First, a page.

Predestination, Review


Directors: Michael & Peter Spierig Starring: Ethan Hawke, Sarah Snook & Noah Taylor Synopsis: The life of a time-traveling Temporal Agent. On his final assignment, he must pursue the one criminal that has eluded him throughout time Rating: 15 Run time: 97 minutes Release date: April 6 (DVD)

Every now and then, you come across a film that is a victim of its own devices. Predestination is a smart, well acted and very well told science fiction film, but to say too much could and, most likely, would spoil the entire experience for you. Predestination is so packed full of surprises and neat little twists that, from a reviewers point of view, it is all but impossible to talk about the films plot and its various narrative devices. Luckily, the film has enough going for it allowing to allow me to ramble on for 400 words or so.

Predestination seems to be a film that has been criminally missed by almost everyone. It has been released in various countries since the start of 2014 and despite a strong critical reception, has largely been overlooked. A similar fate befalls many a film, especially those sold as science fiction. But Predestination is more than that, it’s a love story, a tale of deception and an excellent character study. Credit must be given to Michael and Peter Spierig for crafting such a fine story on a limited budget, while making the film appear as if it is a Hollywood blockbuster.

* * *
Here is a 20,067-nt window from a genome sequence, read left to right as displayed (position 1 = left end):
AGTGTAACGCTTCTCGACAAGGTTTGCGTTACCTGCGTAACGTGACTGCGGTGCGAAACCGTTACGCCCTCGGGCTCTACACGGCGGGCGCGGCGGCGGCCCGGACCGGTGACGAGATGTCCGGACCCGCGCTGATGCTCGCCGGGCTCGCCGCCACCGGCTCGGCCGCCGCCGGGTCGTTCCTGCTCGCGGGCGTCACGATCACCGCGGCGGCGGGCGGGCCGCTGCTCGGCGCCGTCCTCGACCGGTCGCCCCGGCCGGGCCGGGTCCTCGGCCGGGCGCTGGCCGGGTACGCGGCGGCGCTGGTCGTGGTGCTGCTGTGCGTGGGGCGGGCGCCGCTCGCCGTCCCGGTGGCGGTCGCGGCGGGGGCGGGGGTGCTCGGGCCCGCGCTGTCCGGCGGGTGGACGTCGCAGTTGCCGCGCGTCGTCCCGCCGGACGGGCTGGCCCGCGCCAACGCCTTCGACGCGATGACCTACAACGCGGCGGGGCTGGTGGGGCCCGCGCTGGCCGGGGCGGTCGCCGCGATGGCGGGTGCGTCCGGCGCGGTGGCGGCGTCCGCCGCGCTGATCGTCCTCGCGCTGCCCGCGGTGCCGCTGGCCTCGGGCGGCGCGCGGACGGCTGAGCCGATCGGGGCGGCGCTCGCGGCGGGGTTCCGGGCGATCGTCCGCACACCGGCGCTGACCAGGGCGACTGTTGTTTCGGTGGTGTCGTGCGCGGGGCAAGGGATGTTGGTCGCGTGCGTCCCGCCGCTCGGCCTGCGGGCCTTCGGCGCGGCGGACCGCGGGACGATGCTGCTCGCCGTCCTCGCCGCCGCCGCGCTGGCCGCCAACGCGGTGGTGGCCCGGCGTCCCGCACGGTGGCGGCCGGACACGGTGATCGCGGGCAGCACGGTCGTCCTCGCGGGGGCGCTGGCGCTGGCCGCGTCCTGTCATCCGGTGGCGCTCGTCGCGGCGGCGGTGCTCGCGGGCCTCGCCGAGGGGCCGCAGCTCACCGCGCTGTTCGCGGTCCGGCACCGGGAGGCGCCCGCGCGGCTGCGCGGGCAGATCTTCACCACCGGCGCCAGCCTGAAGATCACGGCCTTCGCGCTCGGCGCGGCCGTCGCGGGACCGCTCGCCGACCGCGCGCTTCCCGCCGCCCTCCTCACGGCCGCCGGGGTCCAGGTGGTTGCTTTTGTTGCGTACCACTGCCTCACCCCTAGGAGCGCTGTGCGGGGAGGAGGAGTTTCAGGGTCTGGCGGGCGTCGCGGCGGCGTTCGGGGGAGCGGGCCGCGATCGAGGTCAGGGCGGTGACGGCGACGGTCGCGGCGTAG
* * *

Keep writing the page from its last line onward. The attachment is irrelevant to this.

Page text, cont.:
The story revolves around Ethan Hawke’s Temporal Agent, who must travel through time in order to stop a series of catastrophes that will lead to thousands dead in New York as the result of an anarchist known as the Fizzle Bomber. Hawke’s character is one mission away from retirement, but he must catch the Fizzle Bomber to stop a series of future events from happening. As a result of this, Hawke must travel back to the 70’s where he masquerades as a bartender. Here he comes across Sarah Snook’s Unmarried Mother, and the following hour is some of the most fascinating character interaction that will make up for any perceived lack of action.

The film continues to follow our two leads as the plot slowly unravels, revealing tiny bits of information, that will surely have deeper meanings after repeat viewings. The excellent Noah Taylor also shows up at various stages showcasing his subtle ability to carry any scene he is in. Ethan Hawke is superb here, and continues to be one of Hollywood’s most dedicated workers. To mention the cast without mentioning Sarah Snook would be a crime in itself though. The little known Australian actress puts in an astounding performance, remaining magnetic yet understated in what should surely be a breakout role.

As Predestination develops it is clear that the Spierig Brothers are two directors to keep an eye on. Their smart storytelling techniques and use of clever reveals, as well as making a relatively small budget look more than it’s worth are just a few of the reasons to look out for them in the future. In the meantime, go out and check out Predestination, one of the best science fiction films you haven’t seen yet.

In summary: Predestination is an excellent science fiction film, as well as being a riveting character piece, and features a strong central performance from newcomer Sarah Snook.


6 thoughts on “Predestination, Review

  1. Snook’s character and story worked best for me. But when the sci-fi angle was thrown in there, it didn’t quite mesh well. Nice review.

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